The rumor mill is spinning once again, and of course, the Cincinnati Reds are smack-dab in the middle of it. Reports emerged over the weekend that rival executives expect the Reds to trade one of their infielders before spring training begins next month.
Reds fans have heard all offseason that Jonathan India will be traded. But Nick Krall has remained steadfast in his stance that Cincinnati is not looking to trade their second baseman. Despite not agreeing to terms ahead of last week's arbitration deadline, India still remains part of the Reds' plans for the 2024 season.
Though there is reason to give credence to these latest Reds rumors, perhaps it's time to finally bury the notion that Cincinnati will trade one of their many infielders this offseason. After all, there are a myriad of reasons that the Reds should plow ahead despite the overwhelming sentiment that the team has a surplus of infield talent.
The Reds know all too well that injuries are part of the game
As much as fans of every Major League Baseball organization want to believe that their favorite team will go through the upcoming season without sustaining any impactful injuries, that's never the case. Over 162 games, players are bound to suffer sprained ankles, torn ligaments, and a variety of other maladies.
Last year alone, saw 687 players spend over 45,393 days on the injured list. Teams spent a cumulative total of $970 million on those injured players. Only the Los Angeles Angels (35) had more players on the IL in 2023 than the Reds. Cincinnati placed 30 players on IL and watched them miss a combined total of 1,983 days.
Injuries happen, and having an excess of talented players (many of whom have minor-league options remaining), is not a bad thing. And with the DH now a permanent fixture in the National League, managers have more ways than ever to distribute playing time.
The Reds have experienced the sophomore jinx first-hand
Remember when Jonathan India was supposed to turn his 2021 NL Rookie of the Year season into an All-Star campaign in 2022? Or what about the notion of the "Big Three" of Nick Lodolo, Hunter Greene, and Graham Ashcraft ready to lead the Reds starting rotation in 2023 after the trio put forth a stellar performance during their 2022 rookie seasons?
Yeah, that's not always how it works. Though we'd all like to think that success from a player's rookie season will surely translate to his second year in the league, it doesn't always work that way. In fact, oftentimes, it doesn't. Looking outside the Reds organization, players like Jake McCarthy, Oneil Cruz, Trevor Rogers, and Dylan Carlson are all recent examples of players who've struggled during their sophomore seasons.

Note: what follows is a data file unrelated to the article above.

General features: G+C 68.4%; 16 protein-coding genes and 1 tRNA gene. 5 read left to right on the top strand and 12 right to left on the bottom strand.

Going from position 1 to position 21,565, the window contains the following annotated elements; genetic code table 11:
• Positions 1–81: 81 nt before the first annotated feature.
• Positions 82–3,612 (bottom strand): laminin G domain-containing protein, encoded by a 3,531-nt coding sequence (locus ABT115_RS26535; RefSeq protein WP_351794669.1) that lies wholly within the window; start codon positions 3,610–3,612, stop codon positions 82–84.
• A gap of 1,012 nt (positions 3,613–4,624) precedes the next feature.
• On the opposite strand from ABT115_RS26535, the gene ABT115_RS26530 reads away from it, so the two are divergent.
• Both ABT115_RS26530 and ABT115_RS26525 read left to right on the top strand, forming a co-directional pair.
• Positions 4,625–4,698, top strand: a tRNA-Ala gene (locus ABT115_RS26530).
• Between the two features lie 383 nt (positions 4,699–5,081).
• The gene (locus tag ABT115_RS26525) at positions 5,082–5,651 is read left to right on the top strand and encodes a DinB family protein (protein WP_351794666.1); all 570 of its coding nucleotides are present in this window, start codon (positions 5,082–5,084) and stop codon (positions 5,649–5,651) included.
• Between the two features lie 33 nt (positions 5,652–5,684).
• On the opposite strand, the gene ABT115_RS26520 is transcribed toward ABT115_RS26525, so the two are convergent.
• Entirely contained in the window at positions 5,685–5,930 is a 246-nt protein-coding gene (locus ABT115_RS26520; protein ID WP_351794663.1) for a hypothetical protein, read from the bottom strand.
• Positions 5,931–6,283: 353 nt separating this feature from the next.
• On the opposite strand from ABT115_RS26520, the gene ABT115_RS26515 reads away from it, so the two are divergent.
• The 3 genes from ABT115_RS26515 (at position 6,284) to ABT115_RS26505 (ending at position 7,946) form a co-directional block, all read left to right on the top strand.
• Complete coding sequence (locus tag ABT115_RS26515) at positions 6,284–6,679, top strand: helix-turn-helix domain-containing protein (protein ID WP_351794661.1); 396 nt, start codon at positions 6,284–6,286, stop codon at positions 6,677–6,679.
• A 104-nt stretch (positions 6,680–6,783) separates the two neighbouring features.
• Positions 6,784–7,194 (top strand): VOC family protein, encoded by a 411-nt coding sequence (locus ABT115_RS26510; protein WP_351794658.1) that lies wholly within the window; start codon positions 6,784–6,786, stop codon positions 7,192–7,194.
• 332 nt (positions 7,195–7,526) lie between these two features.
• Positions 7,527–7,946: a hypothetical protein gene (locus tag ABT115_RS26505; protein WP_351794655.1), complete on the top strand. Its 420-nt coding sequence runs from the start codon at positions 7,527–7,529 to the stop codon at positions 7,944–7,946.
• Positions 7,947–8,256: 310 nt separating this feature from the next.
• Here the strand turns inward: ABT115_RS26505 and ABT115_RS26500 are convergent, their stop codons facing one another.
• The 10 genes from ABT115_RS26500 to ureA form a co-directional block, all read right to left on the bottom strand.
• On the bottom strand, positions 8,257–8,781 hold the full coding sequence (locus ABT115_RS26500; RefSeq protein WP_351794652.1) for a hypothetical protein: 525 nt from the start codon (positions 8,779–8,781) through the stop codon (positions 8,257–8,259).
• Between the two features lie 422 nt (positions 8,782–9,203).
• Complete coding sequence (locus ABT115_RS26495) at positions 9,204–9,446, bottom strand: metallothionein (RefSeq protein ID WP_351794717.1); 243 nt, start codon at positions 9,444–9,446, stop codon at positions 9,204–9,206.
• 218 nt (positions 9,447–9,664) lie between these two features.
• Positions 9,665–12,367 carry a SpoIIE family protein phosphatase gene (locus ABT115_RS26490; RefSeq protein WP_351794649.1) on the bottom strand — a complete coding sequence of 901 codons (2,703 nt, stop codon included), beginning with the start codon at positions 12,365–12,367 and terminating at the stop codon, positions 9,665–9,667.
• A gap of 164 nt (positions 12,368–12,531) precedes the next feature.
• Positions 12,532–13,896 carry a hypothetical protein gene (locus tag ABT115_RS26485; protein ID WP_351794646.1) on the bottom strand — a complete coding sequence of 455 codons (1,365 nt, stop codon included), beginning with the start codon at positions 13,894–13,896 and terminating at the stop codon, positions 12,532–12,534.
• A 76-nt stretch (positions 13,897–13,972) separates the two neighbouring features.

The same thing could happen to Elly De La Cruz, Spencer Steer, or Matt McLain. Fans have big expectations for Christian Encarnacion-Strand and Noelvi Marte as well, but neither one has more than 225 major league at-bats. Keeping a plethora of young talent, almost all of whom are pre-arbitration eligible, offers the Reds a lot insurance in case one or more of their players suffers the dreaded sophomore jinx.
The Reds have a lot of at-bats to fill in 2024
The Reds are missing several players from last year's team, and have made just one addition. Joey Votto, Curt Casali, Kevin Newman, Wil Myers, and Nick Senzel are all gone. In fact, if you total up all the at-bats from players who are no longer on the Reds roster, you'll come up with almost 1,200. And that's not including Jose Barrero who accounted for over 130 ABs last season.
The point is, the Reds are now missing nearly 22-percent of their at-bats from last year's team. Of course, with players like Marte, Encarnacion-Strand, De La Cruz, and McLain likely to begin the year in the big leagues, they'll be getting a lot of those swings once the 2024 season begins.
Last year, Reds manager David Bell was forced to turn to a Quadruple-A player like Alejo Lopez, Matt Reynolds, Henry Ramos, or Jason Vosler on multiple occasions. But in 2024, Bell will have league-ready options at his disposal in the event of an injury, slump, or any number of things that baseball fans know happen over the course of a season.
While the rumors will persist, most likely until Opening Day, the Reds have no need to trade one of the many infielders. As spring training creeps closer and team's rosters begin to fill out, the rumblings will begin once again. But it would appear that Reds President of Baseball Operations likes the way his team is beginning to take shape. Reds fans should follow his lead, no matter how many infielders are on the roster.